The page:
New Anfield gets new permission

Liverpool’s hopes of building a new stadium to replace Anfield and increase revenue from matches were given a massive boost today when the city council approved the amended plans. When Tom Hicks and George Gillet Jnr took over the club they quickly set to work in altering the plans, and the pair will be delighted to hear the council have given their go-ahead.

The new stadium will hold 60,000 initially, but is designed in such a way that the capacity can be increased significantly when approval has been granted for the extra seats. The club stuck to the 60,000 figure for the purposes of getting this new approval today. The council would not allow a larger capacity at the moment due to the local transport infrastructure not being able to cope with any more than that number, but the club and council are discussion options to improve that infrastructure. Approval for a larger capacity is actually hoped to be in place in time that the new stadium will actually open with the extra seats.

The plans now are to have the stadium ready for 2011, a year later than originally anticipated.

Liverpool’s chief executive Rick Parry attended the meeting, and after hearing the news informed the owners, before speaking to the official Liverpool FC website about the news: “This is very good news and we’re obviously very happy,” he said. “We got unanimous approval from the planning committee which is very gratifying. Building work will now begin in the spring. I don’t want to be any more specific than that.”

He explained that the application for a larger capacity would follow: “This gives us the ability to build a structure, and that structure would be capable of taking significantly more than 60,000. There will be a follow up application for whatever we decide the capacity could be.”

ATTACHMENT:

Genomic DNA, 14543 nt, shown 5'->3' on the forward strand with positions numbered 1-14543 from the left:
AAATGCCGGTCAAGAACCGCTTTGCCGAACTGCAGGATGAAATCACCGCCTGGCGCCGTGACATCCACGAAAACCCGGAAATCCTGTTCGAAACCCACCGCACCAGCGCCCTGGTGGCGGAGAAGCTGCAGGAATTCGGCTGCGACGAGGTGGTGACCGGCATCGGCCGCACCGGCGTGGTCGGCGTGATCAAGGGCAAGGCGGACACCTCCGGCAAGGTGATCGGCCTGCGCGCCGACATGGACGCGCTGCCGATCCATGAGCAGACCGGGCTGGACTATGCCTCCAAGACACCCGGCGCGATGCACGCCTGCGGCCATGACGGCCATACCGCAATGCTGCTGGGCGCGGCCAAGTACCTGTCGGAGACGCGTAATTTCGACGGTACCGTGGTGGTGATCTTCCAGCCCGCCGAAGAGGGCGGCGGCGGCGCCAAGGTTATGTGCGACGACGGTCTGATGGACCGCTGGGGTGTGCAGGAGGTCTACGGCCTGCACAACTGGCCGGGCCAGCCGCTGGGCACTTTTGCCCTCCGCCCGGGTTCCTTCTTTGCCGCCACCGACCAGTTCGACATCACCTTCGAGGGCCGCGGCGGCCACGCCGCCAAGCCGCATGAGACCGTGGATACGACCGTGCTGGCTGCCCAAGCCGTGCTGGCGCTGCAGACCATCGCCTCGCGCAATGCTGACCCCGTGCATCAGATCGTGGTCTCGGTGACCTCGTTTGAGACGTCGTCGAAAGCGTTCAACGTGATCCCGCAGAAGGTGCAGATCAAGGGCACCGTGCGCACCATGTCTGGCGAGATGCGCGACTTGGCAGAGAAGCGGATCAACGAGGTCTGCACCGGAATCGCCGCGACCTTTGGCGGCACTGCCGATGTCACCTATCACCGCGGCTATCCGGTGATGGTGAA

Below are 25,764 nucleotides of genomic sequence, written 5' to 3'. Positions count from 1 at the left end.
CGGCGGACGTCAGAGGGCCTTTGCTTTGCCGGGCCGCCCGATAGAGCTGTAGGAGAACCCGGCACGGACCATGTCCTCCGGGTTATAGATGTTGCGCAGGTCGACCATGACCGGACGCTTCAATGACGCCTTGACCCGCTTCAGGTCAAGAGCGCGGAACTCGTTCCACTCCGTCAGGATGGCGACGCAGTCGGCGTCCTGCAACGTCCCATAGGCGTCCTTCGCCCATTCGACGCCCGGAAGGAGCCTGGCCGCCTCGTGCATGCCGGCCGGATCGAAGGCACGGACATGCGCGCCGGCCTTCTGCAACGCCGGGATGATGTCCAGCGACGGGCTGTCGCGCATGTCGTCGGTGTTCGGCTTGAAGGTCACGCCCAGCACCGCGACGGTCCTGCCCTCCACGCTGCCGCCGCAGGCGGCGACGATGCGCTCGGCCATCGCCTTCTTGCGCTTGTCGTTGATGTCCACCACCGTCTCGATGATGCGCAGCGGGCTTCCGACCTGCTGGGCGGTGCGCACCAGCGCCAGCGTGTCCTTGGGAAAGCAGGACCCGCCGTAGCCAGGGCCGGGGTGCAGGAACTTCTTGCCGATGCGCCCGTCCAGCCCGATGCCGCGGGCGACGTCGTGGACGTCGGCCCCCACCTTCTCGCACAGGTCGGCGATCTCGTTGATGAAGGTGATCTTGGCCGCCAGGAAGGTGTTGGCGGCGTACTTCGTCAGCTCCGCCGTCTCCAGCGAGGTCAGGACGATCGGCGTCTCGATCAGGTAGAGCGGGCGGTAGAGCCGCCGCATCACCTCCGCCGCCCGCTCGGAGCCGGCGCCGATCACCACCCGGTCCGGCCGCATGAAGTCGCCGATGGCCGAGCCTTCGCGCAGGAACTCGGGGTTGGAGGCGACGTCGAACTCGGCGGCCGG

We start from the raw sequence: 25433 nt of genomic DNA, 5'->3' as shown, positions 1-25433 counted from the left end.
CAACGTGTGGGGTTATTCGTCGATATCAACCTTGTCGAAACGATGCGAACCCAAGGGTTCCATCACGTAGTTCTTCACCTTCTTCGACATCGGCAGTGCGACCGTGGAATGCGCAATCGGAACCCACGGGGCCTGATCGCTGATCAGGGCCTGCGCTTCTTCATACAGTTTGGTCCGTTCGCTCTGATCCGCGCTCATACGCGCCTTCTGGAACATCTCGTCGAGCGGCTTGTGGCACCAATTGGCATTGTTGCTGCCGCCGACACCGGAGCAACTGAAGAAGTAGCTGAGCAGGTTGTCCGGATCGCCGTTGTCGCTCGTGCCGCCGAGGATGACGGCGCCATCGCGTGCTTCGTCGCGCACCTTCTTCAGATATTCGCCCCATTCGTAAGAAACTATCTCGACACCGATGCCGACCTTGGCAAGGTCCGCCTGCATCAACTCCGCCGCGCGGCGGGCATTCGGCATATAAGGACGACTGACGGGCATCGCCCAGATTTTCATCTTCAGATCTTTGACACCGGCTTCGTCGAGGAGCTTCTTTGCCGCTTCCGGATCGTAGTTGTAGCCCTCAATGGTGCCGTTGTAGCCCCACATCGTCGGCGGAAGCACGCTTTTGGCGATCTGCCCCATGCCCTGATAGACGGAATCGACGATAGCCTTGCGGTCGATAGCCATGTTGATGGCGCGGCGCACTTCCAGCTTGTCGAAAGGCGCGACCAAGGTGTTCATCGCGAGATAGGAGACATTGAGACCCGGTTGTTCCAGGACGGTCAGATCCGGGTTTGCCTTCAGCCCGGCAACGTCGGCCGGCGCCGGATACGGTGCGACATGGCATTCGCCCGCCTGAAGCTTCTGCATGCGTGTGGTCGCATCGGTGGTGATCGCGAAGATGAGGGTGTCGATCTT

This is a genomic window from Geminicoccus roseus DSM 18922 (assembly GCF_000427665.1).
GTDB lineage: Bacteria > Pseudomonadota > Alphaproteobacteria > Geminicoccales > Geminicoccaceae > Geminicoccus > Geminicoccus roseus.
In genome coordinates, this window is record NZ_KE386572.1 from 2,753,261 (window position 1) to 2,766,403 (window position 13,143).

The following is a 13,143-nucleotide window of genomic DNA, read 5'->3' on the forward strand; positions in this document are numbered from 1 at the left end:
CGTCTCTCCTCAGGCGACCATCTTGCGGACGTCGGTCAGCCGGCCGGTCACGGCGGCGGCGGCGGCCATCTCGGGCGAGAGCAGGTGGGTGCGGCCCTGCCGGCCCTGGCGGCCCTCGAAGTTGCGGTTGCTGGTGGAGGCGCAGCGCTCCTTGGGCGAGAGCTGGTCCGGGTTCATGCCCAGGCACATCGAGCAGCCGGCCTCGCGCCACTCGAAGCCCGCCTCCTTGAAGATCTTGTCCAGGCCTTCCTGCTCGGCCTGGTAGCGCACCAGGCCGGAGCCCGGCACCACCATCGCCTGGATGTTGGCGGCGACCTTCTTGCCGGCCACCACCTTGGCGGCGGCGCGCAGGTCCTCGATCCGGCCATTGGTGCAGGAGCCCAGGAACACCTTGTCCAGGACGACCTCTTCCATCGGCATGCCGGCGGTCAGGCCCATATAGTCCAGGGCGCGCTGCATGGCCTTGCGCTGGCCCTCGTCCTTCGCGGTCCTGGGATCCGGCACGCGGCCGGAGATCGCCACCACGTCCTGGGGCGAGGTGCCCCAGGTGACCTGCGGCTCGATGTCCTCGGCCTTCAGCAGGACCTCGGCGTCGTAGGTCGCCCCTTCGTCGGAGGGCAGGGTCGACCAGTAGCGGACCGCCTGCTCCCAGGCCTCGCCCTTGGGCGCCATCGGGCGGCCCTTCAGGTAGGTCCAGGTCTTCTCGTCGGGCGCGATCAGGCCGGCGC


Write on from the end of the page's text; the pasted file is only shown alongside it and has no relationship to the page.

Asked if it would be the best stadium in the country, he said: “We will be very proud of what we have. Whether it will be the best depends on what other clubs do in the future, but we’re certainly setting our sights high. We want a great team and a great stadium. The message for the fans is it will give us the revenues to make sure we continue to compete on the pitch. That’s the whole purpose of the exercise. It’s not about building monuments; it’s making sure we’re competitive.”

This news has come at a good time for the new owners, who are getting a certain amount of criticism from fans over their decision not to invest any money in team-building. Rafa Benitez had a good budget, but it was made from player sales, ticket sales and TV money – the same or less than the club’s rivals. Once the stadium is built, in another four years, at least it should see more money coming in for players.

Parry said he’d only spoken briefly to Hicks and Gillett about the news: “We’ve obviously let them know and it’s fair to say they are very pleased. We haven’t had time for lengthy discussions yet because this is hot from the press. People are excited by this. All the credit is down to Tom and George. It was their initiative – they decided to stop and draw breath on these plans.”

Although the council have approved the plans, the secretary of state Hazel Blears can still call a halt and call for a public enquiry. Ms Blears is the MP for Salford.

A number of opponents were at the meeting, but their concerns weren’t considered significant enough for the council to refuse the permission. The North West Development Agency are keen supporters of the plans, which will not only see the club get a new stadium but will bring significant regeneration to an area of the city which has been neglected.